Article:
Fallen leaves are romantic in Europe (classic chanson by Edith Piaf) and nuisance in New Zealand (blowers for your lawn), but in Japan they are for roasting kumara. Japanese sweet potatoes are related to New Zealand kumara, but less watery, great for roasting.
I have a fond memory of roasted kumara served by an old lady next door. It was an old house with traditional stove in the kitchen. In those days (many decades ago) houses weren’t locked and children simply popped into their neighbours’. “Here you are, Sono-chan. Have some Yaki-imo (roasted kumara).” As a little girl I frequented her household for the treat.
Today you occasionally come across a vender selling Ishi-yaki-imo (stone-roasted kumara) on the street and fairs in the park. When we moved to New Zealand I brought from Japan a clay pot for roasting kumara, which I served my kids when they came home from school.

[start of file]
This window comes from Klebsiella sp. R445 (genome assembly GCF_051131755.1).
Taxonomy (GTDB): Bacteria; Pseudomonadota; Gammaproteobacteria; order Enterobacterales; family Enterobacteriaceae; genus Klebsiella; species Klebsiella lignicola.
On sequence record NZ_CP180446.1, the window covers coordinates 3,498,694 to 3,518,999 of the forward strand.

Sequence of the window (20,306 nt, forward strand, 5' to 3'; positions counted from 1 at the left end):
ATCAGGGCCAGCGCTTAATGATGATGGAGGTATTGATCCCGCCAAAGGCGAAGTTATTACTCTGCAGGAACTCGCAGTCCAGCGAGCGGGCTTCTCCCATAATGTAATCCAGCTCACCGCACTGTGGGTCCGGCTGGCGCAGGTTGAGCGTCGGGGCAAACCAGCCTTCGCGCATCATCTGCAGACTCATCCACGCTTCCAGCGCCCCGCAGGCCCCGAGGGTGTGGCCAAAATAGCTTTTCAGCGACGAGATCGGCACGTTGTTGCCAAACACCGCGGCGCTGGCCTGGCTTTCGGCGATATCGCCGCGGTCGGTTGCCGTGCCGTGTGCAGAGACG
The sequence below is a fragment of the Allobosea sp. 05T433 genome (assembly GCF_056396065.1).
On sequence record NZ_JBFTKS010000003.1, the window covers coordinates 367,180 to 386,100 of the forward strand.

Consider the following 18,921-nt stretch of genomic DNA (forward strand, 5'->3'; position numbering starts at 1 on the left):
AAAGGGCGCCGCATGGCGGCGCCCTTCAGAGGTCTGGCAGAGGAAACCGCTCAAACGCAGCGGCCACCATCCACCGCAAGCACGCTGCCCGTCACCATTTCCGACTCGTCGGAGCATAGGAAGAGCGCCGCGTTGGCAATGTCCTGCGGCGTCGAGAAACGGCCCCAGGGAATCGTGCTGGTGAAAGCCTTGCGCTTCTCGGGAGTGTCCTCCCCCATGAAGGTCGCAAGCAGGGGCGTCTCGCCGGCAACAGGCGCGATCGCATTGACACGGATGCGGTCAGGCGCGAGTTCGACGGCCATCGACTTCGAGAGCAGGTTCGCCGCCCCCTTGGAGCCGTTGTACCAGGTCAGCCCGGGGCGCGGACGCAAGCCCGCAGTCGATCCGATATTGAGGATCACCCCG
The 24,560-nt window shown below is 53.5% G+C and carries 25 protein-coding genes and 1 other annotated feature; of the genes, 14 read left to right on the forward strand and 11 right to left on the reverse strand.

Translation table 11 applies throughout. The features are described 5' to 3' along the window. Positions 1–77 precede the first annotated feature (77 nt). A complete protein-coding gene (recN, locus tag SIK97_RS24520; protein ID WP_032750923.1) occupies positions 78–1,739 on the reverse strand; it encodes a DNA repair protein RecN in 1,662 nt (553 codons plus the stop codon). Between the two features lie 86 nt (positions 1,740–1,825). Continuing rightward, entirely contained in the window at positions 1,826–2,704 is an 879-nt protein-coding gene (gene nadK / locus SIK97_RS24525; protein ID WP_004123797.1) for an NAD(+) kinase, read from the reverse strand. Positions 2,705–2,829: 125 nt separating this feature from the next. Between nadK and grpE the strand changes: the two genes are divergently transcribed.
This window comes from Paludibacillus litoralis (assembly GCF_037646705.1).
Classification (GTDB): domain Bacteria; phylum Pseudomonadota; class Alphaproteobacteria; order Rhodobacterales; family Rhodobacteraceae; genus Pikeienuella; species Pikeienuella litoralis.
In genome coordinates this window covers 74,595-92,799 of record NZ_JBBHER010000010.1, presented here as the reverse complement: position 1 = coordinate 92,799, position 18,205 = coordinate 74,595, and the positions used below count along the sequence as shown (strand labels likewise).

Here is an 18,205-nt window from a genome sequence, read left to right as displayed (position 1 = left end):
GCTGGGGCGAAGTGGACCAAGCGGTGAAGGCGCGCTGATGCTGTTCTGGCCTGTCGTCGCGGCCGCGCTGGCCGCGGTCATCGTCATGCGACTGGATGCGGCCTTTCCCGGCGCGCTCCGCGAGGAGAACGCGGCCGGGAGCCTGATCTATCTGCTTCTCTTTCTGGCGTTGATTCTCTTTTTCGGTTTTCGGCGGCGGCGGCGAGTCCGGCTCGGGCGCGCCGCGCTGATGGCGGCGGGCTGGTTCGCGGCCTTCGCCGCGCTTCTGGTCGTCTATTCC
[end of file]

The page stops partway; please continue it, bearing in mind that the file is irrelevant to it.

But nothing beats roasted kumara under the pile of fallen leaves in your backyard. You collect leaves, grownups throw in some kumara and set fire, and we patiently wait while enjoying the smell of burning leaves. Once done, grownups take them out with cotton gloves. You break one in two, and crisp brown skin reveals jagged yellow flesh with steam rising. You eat carefully not to burn your mouth, pealing the charred skin and throwing away the burned bits.
When you try roasting kumara at home, choose small, thin and firm ones and cook them whole. Try fan-bake or grill to keep them dry. Serve them to your kids as a snack. I guarantee they love them.